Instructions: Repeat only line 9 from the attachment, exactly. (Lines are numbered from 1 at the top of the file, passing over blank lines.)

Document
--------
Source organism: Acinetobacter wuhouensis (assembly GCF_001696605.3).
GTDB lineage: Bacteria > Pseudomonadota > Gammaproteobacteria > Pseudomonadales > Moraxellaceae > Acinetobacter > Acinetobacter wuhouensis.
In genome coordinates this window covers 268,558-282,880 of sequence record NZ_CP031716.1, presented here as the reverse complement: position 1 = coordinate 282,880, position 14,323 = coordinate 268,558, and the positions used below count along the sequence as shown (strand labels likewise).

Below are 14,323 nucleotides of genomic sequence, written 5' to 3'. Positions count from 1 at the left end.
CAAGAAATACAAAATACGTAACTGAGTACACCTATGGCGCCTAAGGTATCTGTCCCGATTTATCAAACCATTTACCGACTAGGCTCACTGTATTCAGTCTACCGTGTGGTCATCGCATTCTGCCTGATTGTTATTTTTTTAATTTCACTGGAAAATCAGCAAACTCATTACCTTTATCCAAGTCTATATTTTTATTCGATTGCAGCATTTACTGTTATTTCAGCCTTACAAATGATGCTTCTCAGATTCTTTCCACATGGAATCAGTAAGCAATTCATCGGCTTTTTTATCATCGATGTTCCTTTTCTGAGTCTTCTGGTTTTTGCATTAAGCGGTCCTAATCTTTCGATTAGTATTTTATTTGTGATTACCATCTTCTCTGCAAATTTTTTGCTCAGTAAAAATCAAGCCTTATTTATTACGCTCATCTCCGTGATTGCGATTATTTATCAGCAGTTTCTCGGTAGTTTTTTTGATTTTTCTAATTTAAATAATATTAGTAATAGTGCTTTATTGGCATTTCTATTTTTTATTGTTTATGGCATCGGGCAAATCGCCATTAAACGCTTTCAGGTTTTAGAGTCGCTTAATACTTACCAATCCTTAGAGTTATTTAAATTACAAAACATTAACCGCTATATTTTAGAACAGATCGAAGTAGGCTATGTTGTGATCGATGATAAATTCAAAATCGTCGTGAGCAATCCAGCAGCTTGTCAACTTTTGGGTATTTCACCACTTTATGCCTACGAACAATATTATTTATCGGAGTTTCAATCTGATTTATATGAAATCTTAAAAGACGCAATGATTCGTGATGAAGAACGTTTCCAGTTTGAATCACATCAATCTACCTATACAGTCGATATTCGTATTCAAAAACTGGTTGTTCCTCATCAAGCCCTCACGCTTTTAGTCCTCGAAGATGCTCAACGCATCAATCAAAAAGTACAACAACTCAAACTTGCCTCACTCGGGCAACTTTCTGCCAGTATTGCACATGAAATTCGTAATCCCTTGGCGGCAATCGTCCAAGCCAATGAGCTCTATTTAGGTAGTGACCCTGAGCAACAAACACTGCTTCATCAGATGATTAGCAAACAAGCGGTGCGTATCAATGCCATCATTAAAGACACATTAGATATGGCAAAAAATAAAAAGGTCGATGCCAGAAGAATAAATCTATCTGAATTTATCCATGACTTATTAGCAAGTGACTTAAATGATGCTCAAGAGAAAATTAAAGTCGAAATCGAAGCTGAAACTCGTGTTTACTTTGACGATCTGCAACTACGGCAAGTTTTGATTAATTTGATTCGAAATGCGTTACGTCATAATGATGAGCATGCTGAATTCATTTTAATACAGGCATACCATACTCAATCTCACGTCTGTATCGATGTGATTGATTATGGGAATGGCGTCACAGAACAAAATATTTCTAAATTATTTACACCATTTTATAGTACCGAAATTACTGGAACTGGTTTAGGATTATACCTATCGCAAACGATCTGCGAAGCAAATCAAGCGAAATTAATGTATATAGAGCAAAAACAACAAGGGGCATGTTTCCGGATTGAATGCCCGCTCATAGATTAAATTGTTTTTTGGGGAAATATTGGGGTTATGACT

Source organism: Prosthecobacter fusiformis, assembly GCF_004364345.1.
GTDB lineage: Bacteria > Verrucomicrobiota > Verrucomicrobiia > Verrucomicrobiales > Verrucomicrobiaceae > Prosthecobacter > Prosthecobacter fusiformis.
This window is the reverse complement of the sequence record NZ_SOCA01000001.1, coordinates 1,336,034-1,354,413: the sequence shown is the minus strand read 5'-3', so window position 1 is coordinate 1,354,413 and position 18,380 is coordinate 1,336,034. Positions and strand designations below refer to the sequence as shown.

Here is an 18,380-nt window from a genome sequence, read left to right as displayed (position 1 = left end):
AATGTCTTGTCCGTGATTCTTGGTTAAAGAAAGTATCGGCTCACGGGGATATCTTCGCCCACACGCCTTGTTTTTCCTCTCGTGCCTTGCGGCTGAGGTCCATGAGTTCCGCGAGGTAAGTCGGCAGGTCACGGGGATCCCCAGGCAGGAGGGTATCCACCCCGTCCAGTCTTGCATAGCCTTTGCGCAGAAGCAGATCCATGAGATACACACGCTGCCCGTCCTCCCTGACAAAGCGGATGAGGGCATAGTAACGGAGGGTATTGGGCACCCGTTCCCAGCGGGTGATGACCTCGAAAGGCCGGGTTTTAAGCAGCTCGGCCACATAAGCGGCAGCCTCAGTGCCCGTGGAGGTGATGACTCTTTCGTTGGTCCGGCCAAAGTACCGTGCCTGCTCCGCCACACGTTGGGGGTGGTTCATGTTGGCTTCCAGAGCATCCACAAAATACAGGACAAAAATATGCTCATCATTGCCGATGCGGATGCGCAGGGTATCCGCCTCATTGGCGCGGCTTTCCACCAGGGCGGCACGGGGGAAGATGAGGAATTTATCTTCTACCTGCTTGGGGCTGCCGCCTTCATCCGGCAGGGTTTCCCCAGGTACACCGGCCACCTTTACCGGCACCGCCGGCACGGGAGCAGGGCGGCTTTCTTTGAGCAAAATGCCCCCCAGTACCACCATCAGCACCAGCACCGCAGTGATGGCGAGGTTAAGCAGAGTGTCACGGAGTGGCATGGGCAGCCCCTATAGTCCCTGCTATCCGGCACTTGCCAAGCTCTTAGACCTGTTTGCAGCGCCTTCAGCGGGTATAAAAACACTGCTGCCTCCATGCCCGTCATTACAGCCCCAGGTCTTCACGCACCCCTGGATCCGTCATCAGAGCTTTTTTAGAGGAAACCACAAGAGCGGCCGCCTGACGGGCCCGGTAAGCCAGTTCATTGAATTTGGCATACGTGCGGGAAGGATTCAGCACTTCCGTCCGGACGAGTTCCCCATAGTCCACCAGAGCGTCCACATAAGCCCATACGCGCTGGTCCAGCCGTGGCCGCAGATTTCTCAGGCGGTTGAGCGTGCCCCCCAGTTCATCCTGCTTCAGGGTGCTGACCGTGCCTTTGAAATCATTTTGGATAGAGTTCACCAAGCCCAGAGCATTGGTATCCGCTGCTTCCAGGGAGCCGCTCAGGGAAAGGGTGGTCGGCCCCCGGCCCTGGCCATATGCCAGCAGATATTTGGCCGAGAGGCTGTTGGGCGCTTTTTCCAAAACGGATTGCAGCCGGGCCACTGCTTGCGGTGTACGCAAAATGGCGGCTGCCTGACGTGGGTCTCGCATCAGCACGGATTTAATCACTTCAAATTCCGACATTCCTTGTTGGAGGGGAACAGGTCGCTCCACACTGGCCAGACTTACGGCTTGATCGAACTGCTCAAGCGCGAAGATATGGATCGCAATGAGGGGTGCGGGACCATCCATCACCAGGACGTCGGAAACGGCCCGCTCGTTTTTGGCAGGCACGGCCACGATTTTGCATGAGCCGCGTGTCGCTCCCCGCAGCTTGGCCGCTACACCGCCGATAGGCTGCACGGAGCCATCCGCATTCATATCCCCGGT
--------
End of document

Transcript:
Here is an 18,380-nt window from a genome sequence, read left to right as displayed (position 1 = left end):